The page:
(to be continued)

7 comments:

Winifred said...

I can't begin to imagine what this must have been like. These times are so precious for children and parents they stay with you forever.

It must be hard to relive these memories but pretty cathartic I imagine.

When my Mam died it was only the happy memories that got me through it. Still hard after nearly forty years. How much more difficult for you to lose your Mam at such an age when you couldn't understand what was happening. As you say it scars you. I'm looking forward to reading the rest of your story.

Michelle said...

Oh Bogey, my hearts for that little you.

xxx

Lover of Life said...

I can't imagine what that must have been like. My mother died when I was six, and I am still not over it. Hope it helping to talk about it. We appreciate your sharing.

Audrey said...

Oh my goodness - this is so sad! I often wonder, not that it matters at this point, how the social service agency workers and the foster families felt when they witnessed the intensity of sorrow that children like you experienced. It is one of the great dilemnas of our culture - how to protect children without causing further damage.
I am so sorry that you, your brother and your sister had to endure such heartbreaking sadness. And I am glad that you have found the blogosphere to share your story.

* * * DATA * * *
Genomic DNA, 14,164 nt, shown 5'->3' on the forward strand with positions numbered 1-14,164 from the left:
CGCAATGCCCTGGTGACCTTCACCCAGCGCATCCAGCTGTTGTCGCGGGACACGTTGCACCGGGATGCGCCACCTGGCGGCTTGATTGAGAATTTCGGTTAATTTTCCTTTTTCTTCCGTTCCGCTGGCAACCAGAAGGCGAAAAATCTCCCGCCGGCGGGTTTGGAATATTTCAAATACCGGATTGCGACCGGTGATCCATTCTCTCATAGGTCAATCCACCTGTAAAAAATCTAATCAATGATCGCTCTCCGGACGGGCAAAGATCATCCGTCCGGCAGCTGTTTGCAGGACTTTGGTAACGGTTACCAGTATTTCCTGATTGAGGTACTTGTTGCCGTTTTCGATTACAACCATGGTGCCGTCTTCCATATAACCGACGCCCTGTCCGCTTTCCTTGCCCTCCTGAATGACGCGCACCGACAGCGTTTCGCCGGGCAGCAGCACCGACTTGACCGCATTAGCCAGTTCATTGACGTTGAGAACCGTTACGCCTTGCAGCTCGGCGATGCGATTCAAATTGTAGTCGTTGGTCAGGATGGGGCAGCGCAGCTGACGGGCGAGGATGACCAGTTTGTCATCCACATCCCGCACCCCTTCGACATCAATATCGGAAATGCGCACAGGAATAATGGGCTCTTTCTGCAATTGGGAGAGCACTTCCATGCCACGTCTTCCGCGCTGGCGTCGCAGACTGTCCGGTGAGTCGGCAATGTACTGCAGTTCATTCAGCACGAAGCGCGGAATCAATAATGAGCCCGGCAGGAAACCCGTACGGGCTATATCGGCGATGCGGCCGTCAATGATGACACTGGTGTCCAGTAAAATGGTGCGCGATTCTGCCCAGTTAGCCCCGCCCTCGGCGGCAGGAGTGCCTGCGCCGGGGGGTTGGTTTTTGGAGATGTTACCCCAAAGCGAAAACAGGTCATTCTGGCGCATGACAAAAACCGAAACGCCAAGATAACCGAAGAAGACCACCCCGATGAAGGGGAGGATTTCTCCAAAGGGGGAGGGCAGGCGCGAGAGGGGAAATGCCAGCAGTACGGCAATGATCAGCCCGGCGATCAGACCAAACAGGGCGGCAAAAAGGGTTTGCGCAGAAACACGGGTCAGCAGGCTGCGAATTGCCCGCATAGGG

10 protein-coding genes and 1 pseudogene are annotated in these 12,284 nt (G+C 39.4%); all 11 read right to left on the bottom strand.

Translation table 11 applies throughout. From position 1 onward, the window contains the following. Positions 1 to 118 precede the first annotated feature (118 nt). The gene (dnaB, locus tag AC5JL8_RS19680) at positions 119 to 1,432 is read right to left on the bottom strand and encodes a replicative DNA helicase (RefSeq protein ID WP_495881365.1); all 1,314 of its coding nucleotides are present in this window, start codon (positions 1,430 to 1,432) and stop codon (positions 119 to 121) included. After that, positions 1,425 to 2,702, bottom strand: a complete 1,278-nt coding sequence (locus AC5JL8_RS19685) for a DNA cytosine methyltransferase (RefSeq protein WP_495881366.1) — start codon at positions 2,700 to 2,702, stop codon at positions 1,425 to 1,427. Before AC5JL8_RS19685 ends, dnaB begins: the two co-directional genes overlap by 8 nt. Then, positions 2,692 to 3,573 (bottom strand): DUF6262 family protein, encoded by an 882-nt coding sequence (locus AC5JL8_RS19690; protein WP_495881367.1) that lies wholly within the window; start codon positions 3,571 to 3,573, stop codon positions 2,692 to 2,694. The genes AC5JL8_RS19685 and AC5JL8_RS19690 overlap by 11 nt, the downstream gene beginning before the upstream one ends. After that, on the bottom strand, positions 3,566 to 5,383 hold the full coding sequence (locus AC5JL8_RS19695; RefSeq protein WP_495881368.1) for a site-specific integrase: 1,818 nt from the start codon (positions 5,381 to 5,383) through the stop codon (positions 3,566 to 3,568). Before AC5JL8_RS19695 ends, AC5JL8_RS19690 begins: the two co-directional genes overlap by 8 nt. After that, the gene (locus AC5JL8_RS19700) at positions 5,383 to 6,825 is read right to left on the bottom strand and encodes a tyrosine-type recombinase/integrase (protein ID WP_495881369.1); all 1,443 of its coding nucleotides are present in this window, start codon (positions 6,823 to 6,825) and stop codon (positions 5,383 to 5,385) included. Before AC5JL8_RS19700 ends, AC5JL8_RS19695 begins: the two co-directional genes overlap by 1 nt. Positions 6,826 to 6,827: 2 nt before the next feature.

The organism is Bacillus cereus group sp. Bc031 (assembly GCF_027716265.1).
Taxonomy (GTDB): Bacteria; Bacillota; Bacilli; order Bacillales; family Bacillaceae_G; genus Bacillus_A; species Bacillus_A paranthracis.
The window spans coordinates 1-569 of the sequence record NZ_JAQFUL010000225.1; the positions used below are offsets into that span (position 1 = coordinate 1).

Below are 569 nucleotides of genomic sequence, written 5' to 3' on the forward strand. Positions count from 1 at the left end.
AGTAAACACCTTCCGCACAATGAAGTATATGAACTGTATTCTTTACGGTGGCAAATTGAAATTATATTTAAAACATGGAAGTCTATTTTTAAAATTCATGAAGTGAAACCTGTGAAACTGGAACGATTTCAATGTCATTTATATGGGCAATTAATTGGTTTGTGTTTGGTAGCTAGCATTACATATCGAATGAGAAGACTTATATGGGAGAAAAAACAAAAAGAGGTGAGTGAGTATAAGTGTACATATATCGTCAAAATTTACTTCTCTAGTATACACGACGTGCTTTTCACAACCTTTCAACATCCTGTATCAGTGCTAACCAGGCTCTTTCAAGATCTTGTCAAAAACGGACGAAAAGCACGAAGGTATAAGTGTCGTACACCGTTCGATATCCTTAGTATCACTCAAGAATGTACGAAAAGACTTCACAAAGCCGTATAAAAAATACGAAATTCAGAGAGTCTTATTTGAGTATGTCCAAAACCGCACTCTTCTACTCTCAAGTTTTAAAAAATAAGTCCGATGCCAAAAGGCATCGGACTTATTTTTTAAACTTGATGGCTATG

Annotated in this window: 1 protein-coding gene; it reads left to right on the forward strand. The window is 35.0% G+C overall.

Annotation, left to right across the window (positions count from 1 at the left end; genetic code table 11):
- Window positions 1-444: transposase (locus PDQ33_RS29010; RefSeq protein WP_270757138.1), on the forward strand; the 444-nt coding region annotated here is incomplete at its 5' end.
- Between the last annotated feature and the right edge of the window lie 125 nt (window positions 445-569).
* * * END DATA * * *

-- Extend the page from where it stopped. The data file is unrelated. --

Lori ann said...

I am hoping too you will find some healing in the telling. I am no help at all because my heart breaks. For you and every child that is without its Mother. My husband is so worried about us going to this orphange(now a week away)he knows how difficult this will be for me. I don't matter. It's the little ones. Think about them. Oh dear. Sorry.
going to read part three now, my friend.
♥ lori

Natalie said...

Oh, my heart hurts, and my ears are ringing with the sound of your little Bogey voice. Isn't it just a little gift, that we all are here to share your pain, and to love you up.I am glad we met.xx♥

Bogey said...

Hi Winnifred,

Believe it or not, though shared times with my Mother were rare, I do try and remember some of the good memories she created. She had a laugh that could crack glass.

Hi Michelle,

It took a long time for me to ache for the little me too! Thanks for your caring and for sticking with your kids thru all of your own journey.

Hello LOL,

I am so sorry for the early loss of your Mother. I can imagine the empty feelings you must have felt during important periods of your life. It explains the love you have for your own daughter so much.

Hello again Audrey,

At that time, those kinds of agencies were so understaffed it wasn't funny. I remember one of our workers distinctly. Her name was Mrs. O'Brien. I can still remember the pain in her own face when she came to visit. She knew what was going on was BS which probably explains why she didn't last very long.

Hi Lori,

What you are doing is a great thing. Not everybody has the opportunity to do what you are going to do. Right now, the more I am trying to respond to all of your comments, I'm feeling more guilt than relief. It just seems I cast my pain into all of your hearts and that was not my intention.

Hi Natalie,

It has indeed been a gift. But in ways you cannot imagine. After reading these words, it makes me believe that you will all love your children even more than you thought possible. Mom's are the soul of the Universe.